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Tuesday, November 24, 2009

The Novice Foodie: No-Knead Bread, No Need for Dishcloths

Posted By on Tue, Nov 24, 2009 at 3:14 PM

click to enlarge KELLI BEST-OLIVER
  • Kelli Best-Oliver
I have made mention of my terrible baking skills before, noting my failure-in-triplicate to reproduce the infamous no-knead bread faithfully. Yet I am a sucker for punishment as well as crusty bread, so I dared myself to try just one more time to not completely screw up a recipe that only involves four ingredients and little complication. I mean, I was a little tired of hearing "Just try Bittman's recipe!" when I said I suck at baking. No, really, I messed that up three times.

I. Suck. At. Baking.

There were a few things I identified from my previous attempts that might help me in my quest to succeed with no-knead bread. First, I had to pay attention to the time frame. No-knead bread requires an initial rising of at least twelve hours. (This is why you don't have to knead it -- time does the work.) Then there is a second rising of two hours. I needed to time when I made the dough so that I'd be around for the second rising and subsequent baking. This time, I made the dough at night, let it rise overnight and then completed the second rising in late morning. Working from home helped.

The second problem I have when baking is not measuring precisely. This time, I was as accurate as I could be, leveling off the measuring cups and spoons with a knife without shaking the contents. (If I were really a super-baker, I would have weighed my flour, the most accurate way to get a precise measurement. However, I don't own a food scale, so this wasn't an option.)

The third problem I've had in the past is possibly expired yeast. I had recently purchased yeast, so it wasn't a problem. With my suspicions of prior failure alleviated, I moved on with the dough.

After the initial rising, the dough gets folded a few times and then rests for fifteen minutes. After putting the dough on a clean, floured dishcloth, you cover it with another clean, floured dishcloth and let it rise for two hours.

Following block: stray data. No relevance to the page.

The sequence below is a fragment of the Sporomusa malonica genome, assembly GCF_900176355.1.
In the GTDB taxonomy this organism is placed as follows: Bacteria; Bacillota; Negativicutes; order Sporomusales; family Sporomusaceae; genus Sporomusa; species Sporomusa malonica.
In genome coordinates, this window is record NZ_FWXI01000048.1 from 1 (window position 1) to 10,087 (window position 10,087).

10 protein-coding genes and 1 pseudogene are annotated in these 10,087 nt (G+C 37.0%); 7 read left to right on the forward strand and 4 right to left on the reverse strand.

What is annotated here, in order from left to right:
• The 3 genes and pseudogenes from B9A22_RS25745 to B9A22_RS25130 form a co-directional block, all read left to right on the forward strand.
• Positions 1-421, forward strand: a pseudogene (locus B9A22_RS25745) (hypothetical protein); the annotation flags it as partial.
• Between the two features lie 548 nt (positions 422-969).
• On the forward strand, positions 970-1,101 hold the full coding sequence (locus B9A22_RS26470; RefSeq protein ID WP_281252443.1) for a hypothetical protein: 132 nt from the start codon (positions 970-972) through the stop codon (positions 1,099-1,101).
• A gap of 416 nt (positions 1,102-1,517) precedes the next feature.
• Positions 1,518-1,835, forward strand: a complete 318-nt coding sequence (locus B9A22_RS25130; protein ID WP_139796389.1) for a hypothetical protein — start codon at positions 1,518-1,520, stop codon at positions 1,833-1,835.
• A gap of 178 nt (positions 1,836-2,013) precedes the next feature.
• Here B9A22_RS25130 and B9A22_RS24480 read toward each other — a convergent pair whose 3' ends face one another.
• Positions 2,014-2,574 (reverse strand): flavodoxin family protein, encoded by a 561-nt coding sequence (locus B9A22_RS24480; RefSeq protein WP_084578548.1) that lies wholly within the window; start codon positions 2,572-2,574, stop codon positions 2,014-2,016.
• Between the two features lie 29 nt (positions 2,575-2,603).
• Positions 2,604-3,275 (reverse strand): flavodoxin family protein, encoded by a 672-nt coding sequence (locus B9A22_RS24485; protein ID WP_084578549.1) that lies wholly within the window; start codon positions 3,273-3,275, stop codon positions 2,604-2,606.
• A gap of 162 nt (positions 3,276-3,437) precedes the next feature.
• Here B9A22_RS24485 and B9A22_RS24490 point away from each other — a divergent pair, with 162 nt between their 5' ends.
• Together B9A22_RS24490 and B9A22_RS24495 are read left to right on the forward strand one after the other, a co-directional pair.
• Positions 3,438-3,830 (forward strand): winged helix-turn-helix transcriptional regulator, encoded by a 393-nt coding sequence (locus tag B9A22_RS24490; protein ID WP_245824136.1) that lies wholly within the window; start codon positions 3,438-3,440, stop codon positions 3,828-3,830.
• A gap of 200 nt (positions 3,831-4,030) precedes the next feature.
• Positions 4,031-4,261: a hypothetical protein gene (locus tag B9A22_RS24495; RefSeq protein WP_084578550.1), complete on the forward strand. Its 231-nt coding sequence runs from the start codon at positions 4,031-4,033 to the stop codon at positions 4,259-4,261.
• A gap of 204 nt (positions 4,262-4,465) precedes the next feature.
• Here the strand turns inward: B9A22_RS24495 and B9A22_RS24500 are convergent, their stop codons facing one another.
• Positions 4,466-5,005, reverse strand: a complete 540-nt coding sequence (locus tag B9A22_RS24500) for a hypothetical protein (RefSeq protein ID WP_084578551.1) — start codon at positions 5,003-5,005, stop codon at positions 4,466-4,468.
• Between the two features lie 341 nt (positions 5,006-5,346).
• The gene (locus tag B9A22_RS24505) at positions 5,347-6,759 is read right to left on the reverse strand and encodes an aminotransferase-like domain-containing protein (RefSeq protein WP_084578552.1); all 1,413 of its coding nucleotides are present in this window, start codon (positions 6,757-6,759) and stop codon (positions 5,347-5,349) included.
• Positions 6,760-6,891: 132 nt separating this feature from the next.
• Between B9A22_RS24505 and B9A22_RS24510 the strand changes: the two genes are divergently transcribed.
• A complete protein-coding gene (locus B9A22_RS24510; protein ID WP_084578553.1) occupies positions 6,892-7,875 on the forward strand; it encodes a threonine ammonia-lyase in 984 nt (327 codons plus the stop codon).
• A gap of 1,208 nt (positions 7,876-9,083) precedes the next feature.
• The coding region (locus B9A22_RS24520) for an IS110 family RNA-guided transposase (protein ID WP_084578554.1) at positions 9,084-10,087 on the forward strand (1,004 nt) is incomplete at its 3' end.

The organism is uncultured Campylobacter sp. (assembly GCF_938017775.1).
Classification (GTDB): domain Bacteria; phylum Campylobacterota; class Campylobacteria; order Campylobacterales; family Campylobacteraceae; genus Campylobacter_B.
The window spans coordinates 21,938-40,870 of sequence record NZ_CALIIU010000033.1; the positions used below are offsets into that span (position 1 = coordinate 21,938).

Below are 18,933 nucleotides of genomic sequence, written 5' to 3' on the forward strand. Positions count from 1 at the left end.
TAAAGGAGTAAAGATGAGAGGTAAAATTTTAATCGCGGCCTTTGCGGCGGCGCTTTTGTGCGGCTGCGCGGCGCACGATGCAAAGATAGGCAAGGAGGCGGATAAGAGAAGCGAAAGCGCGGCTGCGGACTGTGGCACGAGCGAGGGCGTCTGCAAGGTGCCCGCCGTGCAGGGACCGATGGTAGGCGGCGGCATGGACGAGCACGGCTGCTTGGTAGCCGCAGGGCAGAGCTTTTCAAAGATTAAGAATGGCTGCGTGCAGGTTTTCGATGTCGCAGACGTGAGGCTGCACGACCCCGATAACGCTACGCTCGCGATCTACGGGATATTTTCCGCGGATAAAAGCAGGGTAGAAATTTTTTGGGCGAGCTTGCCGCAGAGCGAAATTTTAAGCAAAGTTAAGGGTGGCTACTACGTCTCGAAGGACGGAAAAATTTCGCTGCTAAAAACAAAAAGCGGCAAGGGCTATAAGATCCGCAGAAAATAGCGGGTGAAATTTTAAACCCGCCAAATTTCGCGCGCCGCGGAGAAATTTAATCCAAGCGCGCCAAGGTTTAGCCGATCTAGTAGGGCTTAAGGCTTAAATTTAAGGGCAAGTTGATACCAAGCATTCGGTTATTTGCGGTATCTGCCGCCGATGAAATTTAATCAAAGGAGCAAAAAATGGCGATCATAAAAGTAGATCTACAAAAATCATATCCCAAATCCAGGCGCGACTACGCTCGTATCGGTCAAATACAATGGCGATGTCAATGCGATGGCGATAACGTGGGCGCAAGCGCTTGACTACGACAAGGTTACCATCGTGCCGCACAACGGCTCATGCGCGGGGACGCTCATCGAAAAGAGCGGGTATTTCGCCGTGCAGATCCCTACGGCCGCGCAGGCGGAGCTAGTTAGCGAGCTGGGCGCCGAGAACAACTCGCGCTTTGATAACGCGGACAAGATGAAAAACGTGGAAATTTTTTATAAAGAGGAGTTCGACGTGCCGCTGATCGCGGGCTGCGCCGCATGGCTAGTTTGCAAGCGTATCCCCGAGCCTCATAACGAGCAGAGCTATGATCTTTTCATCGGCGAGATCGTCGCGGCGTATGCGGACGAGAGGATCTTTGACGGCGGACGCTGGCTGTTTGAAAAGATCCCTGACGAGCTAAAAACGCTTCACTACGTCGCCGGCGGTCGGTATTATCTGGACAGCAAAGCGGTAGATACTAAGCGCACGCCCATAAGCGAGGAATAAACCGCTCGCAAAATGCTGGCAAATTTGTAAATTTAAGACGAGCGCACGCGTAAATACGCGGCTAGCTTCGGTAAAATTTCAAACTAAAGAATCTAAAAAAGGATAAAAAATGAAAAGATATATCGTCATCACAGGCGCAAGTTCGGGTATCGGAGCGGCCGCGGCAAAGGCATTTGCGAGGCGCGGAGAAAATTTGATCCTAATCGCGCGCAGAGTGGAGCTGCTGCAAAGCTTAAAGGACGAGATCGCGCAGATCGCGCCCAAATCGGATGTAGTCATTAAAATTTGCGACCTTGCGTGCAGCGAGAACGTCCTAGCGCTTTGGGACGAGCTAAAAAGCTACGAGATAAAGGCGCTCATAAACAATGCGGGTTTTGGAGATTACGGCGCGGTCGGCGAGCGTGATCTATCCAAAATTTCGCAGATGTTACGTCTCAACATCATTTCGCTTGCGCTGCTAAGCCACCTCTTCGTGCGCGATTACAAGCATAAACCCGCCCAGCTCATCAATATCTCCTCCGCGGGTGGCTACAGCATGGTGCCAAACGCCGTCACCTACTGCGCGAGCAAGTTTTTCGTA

Here, I encountered a problem (of course). Apparently, I forgot to sync our laundry schedule with my baking schedule, and I was all out of clean dishcloths. Rather than wait almost two hours to wash and dry dishcloths, I turned to my trusty supply of clean rags cut from old clothes and towels. I needed something smooth, without a nap -- no terry cloth. What fit the bill? Um, my husband's old boxer shorts.

click to enlarge Not the boxers in question, because a picture of those would be tmi. - USER "LUIS 2492," WIKIMEDIA COMMONS
Let me say this again: I totally covered my bread dough with my husband's worn out, discarded (but clean!) underwear.

After the second rising, the dough wasn't as large as I had hoped, and I feared we were in for yet another disaster of dense, choking bread. But I soldiered on and poured the dough into the pre-warmed enameled cast-iron pot, baked, removed the lid and baked a little more. I tentatively opened the oven door at the scheduled time, fearing the worst, hoping for the best.

Victory, my friends. Victory is mine. The loaf was neither flat nor dense, but beautifully rounded and crusty. Artisan, if you're nasty. There's only one conclusion we can make, dear readers: My husband's underpants are magical.

Kelli Best-Oliver is on a quest to become a full-fledged foodie. She chronicles her adventures every Tuesday. She writes about any damn thing she pleases at South City Confidential.

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